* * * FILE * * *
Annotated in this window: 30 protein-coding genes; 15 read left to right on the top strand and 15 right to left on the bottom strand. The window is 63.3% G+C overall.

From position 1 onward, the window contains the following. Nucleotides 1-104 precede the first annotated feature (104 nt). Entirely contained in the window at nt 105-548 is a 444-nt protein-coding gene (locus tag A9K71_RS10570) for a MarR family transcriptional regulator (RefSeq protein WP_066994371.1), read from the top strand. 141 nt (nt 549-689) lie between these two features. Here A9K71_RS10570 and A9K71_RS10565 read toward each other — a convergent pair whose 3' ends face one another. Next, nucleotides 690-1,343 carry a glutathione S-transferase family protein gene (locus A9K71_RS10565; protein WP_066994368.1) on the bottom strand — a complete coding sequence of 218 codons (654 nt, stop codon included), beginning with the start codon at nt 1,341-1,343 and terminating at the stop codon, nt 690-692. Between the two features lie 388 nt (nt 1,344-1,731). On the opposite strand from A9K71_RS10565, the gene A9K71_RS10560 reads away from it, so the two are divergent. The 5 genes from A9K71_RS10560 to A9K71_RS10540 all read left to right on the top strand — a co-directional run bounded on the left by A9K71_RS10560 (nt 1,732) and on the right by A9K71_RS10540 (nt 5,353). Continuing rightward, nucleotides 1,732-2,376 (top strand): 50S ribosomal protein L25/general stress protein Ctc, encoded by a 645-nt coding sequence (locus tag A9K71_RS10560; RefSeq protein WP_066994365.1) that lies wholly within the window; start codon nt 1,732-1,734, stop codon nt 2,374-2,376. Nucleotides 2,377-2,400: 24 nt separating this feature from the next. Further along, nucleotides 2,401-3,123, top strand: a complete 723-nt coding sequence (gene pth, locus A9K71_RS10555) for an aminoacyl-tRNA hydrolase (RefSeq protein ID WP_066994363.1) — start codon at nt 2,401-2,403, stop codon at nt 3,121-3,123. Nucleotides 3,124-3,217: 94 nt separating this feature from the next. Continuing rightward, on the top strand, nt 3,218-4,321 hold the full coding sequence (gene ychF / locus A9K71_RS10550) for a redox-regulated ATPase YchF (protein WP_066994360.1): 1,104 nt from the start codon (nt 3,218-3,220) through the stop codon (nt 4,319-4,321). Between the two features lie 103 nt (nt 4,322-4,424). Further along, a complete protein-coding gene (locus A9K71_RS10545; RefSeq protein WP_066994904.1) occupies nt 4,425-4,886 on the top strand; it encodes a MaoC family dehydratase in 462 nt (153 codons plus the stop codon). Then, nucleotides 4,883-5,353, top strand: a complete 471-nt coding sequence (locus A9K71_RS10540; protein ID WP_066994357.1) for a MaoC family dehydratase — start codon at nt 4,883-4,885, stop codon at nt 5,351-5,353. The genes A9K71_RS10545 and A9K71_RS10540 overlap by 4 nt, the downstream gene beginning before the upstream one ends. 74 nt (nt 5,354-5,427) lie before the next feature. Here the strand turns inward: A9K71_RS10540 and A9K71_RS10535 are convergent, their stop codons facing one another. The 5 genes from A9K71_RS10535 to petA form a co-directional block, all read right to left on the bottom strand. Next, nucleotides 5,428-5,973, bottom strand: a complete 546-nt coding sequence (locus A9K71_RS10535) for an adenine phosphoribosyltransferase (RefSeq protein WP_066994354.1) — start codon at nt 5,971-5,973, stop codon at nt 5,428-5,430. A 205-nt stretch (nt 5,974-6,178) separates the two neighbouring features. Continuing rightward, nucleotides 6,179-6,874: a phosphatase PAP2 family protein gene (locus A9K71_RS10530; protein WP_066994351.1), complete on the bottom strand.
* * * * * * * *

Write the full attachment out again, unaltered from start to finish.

Annotated in this window: 30 protein-coding genes; 15 read left to right on the top strand and 15 right to left on the bottom strand. The window is 63.3% G+C overall.

From position 1 onward, the window contains the following. Nucleotides 1-104 precede the first annotated feature (104 nt). Entirely contained in the window at nt 105-548 is a 444-nt protein-coding gene (locus tag A9K71_RS10570) for a MarR family transcriptional regulator (RefSeq protein WP_066994371.1), read from the top strand. 141 nt (nt 549-689) lie between these two features. Here A9K71_RS10570 and A9K71_RS10565 read toward each other — a convergent pair whose 3' ends face one another. Next, nucleotides 690-1,343 carry a glutathione S-transferase family protein gene (locus A9K71_RS10565; protein WP_066994368.1) on the bottom strand — a complete coding sequence of 218 codons (654 nt, stop codon included), beginning with the start codon at nt 1,341-1,343 and terminating at the stop codon, nt 690-692. Between the two features lie 388 nt (nt 1,344-1,731). On the opposite strand from A9K71_RS10565, the gene A9K71_RS10560 reads away from it, so the two are divergent. The 5 genes from A9K71_RS10560 to A9K71_RS10540 all read left to right on the top strand — a co-directional run bounded on the left by A9K71_RS10560 (nt 1,732) and on the right by A9K71_RS10540 (nt 5,353). Continuing rightward, nucleotides 1,732-2,376 (top strand): 50S ribosomal protein L25/general stress protein Ctc, encoded by a 645-nt coding sequence (locus tag A9K71_RS10560; RefSeq protein WP_066994365.1) that lies wholly within the window; start codon nt 1,732-1,734, stop codon nt 2,374-2,376. Nucleotides 2,377-2,400: 24 nt separating this feature from the next. Further along, nucleotides 2,401-3,123, top strand: a complete 723-nt coding sequence (gene pth, locus A9K71_RS10555) for an aminoacyl-tRNA hydrolase (RefSeq protein ID WP_066994363.1) — start codon at nt 2,401-2,403, stop codon at nt 3,121-3,123. Nucleotides 3,124-3,217: 94 nt separating this feature from the next. Continuing rightward, on the top strand, nt 3,218-4,321 hold the full coding sequence (gene ychF / locus A9K71_RS10550) for a redox-regulated ATPase YchF (protein WP_066994360.1): 1,104 nt from the start codon (nt 3,218-3,220) through the stop codon (nt 4,319-4,321). Between the two features lie 103 nt (nt 4,322-4,424). Further along, a complete protein-coding gene (locus A9K71_RS10545; RefSeq protein WP_066994904.1) occupies nt 4,425-4,886 on the top strand; it encodes a MaoC family dehydratase in 462 nt (153 codons plus the stop codon). Then, nucleotides 4,883-5,353, top strand: a complete 471-nt coding sequence (locus A9K71_RS10540; protein ID WP_066994357.1) for a MaoC family dehydratase — start codon at nt 4,883-4,885, stop codon at nt 5,351-5,353. The genes A9K71_RS10545 and A9K71_RS10540 overlap by 4 nt, the downstream gene beginning before the upstream one ends. 74 nt (nt 5,354-5,427) lie before the next feature. Here the strand turns inward: A9K71_RS10540 and A9K71_RS10535 are convergent, their stop codons facing one another. The 5 genes from A9K71_RS10535 to petA form a co-directional block, all read right to left on the bottom strand. Next, nucleotides 5,428-5,973, bottom strand: a complete 546-nt coding sequence (locus A9K71_RS10535) for an adenine phosphoribosyltransferase (RefSeq protein WP_066994354.1) — start codon at nt 5,971-5,973, stop codon at nt 5,428-5,430. A 205-nt stretch (nt 5,974-6,178) separates the two neighbouring features. Continuing rightward, nucleotides 6,179-6,874: a phosphatase PAP2 family protein gene (locus A9K71_RS10530; protein WP_066994351.1), complete on the bottom strand.